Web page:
Monday, October 24, 2016

The Deplorables

Back about a decade ago I was trying to put together a book proposal for a satirical look at a branch of academic psychology that was focused on the abnormal psychology of political conservatives, which goes back to at least the 1950s.  The line of research has insights that ring true –but it goes astray in how it bends over backwards to classify as politically conservative any person or group with obviously nefarious character.  So the good guys were by definition liberal, and the bad guys were by definition politically conservative.  There was no set of ideological preferences that made you one or the other, so that the apparatchiks in Soviet Russia were, surprise surprise, politically conservative. 

Among the abnormal psychological traits ascribed to the politically conservative was a view of the world as consisting of insiders (us) pitted against outsiders (them).  The outside status made the “them” less deserving of respect or civil rights or you name it.  Power was rightfully vested with the insiders to be employed for the benefit of the insiders.  As an insight into human behavior in general, it has a lot to be said for it.  Any historically humanitarian tragedy – slavery or genocide – has generally been rationalized by the insiders who perpetrated it on the grounds that the victims were not fully human (slavery of African Americans), or were a cancer upon humanity (Jews in the Holocaust).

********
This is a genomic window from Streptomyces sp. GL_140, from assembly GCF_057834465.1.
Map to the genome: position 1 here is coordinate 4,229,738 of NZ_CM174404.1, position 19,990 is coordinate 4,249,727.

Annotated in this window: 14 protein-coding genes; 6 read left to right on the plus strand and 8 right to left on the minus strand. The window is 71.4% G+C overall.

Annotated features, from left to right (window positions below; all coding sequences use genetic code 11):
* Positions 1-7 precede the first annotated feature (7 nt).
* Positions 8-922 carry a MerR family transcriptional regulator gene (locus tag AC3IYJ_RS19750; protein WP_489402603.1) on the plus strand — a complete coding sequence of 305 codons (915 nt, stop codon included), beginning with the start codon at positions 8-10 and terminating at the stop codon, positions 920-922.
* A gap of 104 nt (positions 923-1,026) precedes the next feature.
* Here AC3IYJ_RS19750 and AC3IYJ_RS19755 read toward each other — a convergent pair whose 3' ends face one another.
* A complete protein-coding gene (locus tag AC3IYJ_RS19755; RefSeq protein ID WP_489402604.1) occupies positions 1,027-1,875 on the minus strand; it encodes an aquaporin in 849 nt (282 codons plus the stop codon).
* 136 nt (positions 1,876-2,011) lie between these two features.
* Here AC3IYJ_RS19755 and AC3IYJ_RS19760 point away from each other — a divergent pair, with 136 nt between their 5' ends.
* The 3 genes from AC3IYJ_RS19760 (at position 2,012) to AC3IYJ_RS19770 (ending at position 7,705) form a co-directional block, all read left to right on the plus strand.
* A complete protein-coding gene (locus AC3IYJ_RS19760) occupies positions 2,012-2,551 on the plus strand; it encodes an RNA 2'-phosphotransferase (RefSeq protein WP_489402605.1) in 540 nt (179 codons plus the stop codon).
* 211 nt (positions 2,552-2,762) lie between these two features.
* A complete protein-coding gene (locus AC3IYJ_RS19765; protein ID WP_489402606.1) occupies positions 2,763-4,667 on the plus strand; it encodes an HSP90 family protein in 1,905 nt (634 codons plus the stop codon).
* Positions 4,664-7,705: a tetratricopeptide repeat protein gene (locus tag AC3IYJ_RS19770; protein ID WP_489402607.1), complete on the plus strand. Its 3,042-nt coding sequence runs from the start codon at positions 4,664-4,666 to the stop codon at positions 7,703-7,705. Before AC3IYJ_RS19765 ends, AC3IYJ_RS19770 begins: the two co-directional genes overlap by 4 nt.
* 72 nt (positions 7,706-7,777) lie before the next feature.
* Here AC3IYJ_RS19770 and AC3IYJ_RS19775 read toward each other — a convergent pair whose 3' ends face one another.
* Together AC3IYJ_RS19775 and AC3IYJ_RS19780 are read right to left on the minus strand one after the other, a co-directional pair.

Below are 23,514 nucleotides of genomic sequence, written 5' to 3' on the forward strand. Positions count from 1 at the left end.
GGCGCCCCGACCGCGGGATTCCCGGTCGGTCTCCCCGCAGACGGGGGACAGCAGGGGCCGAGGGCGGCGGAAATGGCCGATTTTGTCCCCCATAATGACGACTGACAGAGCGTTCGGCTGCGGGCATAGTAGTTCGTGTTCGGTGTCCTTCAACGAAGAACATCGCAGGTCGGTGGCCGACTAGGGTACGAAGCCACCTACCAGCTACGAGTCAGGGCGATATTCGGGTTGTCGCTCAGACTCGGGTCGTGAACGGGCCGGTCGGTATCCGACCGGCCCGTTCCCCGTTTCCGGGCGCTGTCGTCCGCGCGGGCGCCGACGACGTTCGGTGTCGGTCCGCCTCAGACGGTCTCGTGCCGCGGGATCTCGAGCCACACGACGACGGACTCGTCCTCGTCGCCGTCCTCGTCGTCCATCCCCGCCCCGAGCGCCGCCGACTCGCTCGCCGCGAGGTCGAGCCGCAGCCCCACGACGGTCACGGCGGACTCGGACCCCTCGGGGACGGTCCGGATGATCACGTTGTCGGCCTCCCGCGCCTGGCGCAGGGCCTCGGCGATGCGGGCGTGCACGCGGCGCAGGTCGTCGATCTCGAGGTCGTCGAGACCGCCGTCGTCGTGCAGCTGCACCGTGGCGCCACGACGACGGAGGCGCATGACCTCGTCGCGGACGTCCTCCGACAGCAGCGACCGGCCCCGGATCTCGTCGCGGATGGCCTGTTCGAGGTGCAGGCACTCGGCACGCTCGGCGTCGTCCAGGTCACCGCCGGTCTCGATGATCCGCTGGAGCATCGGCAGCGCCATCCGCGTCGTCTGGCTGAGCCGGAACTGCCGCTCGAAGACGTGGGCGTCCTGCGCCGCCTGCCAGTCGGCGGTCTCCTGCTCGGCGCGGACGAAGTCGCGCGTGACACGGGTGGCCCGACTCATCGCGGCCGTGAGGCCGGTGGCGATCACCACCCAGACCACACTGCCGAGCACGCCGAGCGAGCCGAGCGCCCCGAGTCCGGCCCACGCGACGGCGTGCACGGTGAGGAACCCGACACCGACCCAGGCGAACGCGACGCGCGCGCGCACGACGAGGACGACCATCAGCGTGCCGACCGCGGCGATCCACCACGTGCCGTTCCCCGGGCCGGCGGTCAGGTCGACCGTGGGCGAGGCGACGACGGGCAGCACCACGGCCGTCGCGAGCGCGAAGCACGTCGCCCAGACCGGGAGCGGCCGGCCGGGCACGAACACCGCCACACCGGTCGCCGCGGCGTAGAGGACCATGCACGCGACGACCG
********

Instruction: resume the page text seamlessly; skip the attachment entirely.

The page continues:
The need to rationalize such barbaric cruelty is a strange back-handed compliment to humanity – we cannot stand the thought of being perceived as murderous or tortuous to others.  But the fact that we come up with a self-convincing rationale is problematic – the smartest among us can talk ourselves into believing anything.  Don’t believe me?  Eugenics was all the rage among the smartest biologists 100 years ago; it was also the driving motivation of Margaret Sanger’s founding of Planned Parenthood – i.e., now that we cannot enslave them, perhaps it would be best to just limit the inferior stock from within the species, which conveniently come in a different color for easy identification.

Ahh yes Hatcher, but we’ve evolved in our moral understanding of things.  No one advocates for slavery, or eugenics, or the Holocaust in America.  Sure, although in many Moslem countries they are batting two for three on these counts, and certainly at the heart of all terrorist activity is a distinction between the believer and the infidel, who in that worldview is entirely deserving of suffering a grisly fate.  

Want an example closer to home?  Look to the abortion debate.  Those on the pro-choice side have long argued that the fetus is just a clump of cells, and that “human” life is only achieved once the baby has checked off a list of arbitrarily defined criterion that you or I might fall short of on any given day.  Even the abortionists cannot proceed with any thought that they are ending innocent life – they rationalize the act to themselves by drawing a distinction between “us” (sentient human beings) and “them” (parasitic clumps of cells who won’t know what hit ‘em).  Again, it is to their credit that they know they need to make this rationalization; it is to their discredit that they so easily accept thinly constructed definitions to separate “them” from “us.”  Don’t think they are thinly constructed?  Take the most committed abortion advocate in the world, and as soon as she wants a baby and is blessed with a pregnancy, she will immediately begin to think of names, to imagine the birth, to envision that child’s future.  No one ever does this for a tapeworm.